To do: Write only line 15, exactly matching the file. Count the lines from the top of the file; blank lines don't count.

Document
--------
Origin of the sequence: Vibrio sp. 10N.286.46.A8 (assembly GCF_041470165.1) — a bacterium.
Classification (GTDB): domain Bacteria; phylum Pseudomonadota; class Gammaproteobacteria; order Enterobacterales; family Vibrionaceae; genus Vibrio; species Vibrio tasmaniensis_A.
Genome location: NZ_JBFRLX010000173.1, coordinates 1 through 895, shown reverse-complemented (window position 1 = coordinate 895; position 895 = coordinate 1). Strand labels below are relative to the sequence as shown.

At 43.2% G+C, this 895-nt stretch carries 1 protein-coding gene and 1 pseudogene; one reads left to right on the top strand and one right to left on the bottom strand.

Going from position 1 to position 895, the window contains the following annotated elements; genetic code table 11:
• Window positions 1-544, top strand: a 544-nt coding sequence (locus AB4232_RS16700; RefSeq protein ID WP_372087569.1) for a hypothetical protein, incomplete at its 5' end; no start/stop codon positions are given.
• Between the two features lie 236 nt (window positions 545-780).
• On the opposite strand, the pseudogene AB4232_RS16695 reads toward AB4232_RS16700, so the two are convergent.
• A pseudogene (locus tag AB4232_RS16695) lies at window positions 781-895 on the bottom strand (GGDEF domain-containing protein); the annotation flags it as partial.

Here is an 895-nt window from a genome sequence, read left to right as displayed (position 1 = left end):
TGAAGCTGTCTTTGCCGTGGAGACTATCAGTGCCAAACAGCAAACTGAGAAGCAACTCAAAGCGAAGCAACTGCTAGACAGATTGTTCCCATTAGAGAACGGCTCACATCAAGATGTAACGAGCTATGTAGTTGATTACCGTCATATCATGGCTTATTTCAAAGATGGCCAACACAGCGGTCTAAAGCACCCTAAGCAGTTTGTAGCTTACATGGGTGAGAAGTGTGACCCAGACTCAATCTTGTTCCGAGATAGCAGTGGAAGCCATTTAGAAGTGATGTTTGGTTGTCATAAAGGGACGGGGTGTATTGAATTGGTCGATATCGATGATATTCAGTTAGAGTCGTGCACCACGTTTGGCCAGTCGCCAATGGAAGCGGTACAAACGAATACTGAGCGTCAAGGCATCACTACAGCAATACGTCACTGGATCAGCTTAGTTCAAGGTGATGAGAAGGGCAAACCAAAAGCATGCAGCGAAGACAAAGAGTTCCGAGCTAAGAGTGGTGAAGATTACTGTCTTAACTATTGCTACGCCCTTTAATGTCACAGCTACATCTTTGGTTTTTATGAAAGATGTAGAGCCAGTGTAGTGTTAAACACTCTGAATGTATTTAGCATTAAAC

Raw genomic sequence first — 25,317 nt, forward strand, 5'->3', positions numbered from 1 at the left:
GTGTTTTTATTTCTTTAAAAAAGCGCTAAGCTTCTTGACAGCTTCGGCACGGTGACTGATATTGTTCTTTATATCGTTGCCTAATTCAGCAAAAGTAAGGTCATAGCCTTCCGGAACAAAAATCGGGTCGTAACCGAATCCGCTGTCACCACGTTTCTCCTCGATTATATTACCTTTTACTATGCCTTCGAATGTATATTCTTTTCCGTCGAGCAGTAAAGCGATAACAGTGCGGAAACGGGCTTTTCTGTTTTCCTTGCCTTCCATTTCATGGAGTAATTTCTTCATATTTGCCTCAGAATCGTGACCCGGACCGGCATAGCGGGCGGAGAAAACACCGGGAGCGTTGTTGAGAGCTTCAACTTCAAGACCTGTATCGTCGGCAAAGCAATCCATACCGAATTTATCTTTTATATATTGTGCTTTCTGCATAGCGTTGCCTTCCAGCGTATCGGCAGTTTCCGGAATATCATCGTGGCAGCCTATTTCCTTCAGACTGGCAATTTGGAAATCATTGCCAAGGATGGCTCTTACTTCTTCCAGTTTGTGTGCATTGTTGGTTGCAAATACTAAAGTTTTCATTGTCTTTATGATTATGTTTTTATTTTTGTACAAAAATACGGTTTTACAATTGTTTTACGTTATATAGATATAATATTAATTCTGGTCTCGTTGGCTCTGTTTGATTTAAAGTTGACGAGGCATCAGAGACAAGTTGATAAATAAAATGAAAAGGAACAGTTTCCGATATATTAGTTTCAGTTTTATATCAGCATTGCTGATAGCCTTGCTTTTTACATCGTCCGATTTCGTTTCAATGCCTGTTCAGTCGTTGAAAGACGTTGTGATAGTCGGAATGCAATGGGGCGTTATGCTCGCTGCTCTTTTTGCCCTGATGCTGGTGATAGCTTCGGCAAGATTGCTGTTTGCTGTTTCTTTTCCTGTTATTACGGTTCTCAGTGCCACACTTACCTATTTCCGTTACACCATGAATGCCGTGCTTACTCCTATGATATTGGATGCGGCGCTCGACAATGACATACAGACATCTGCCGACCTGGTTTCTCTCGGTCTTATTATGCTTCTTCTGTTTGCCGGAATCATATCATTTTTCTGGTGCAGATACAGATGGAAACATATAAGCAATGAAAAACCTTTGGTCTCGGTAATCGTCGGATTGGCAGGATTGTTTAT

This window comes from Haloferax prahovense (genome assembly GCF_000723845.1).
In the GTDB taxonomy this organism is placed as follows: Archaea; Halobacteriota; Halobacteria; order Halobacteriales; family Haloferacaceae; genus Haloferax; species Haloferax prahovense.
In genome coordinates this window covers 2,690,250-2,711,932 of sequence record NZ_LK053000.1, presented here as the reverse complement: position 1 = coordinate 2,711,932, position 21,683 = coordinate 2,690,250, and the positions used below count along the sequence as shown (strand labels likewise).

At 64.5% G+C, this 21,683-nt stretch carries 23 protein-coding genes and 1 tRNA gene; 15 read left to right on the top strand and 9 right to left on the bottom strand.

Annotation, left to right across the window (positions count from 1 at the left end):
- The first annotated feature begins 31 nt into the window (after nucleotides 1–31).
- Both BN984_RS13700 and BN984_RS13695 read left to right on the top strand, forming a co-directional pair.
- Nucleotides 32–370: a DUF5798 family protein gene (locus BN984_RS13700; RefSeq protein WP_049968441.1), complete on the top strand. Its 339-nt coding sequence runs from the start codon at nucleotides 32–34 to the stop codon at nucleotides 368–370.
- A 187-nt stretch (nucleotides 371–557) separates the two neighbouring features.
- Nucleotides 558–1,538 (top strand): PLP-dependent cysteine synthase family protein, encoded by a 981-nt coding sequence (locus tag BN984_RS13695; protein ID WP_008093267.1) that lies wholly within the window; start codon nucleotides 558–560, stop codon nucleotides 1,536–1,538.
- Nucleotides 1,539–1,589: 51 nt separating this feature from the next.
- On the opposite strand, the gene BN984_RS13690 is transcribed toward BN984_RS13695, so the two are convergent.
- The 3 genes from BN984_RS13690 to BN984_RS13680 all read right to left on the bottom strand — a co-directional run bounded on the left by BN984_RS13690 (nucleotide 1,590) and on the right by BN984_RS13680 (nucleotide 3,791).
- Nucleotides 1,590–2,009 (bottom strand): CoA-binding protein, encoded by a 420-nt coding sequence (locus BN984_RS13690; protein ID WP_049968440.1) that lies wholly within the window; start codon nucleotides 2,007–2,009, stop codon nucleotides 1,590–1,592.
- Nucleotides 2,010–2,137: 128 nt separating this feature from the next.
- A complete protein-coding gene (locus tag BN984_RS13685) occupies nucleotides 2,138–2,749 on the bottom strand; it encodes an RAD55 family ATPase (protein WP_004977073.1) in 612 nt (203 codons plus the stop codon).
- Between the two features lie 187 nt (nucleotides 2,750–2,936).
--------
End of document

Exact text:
In the GTDB taxonomy this organism is placed as follows: Archaea; Halobacteriota; Halobacteria; order Halobacteriales; family Haloferacaceae; genus Haloferax; species Haloferax prahovense.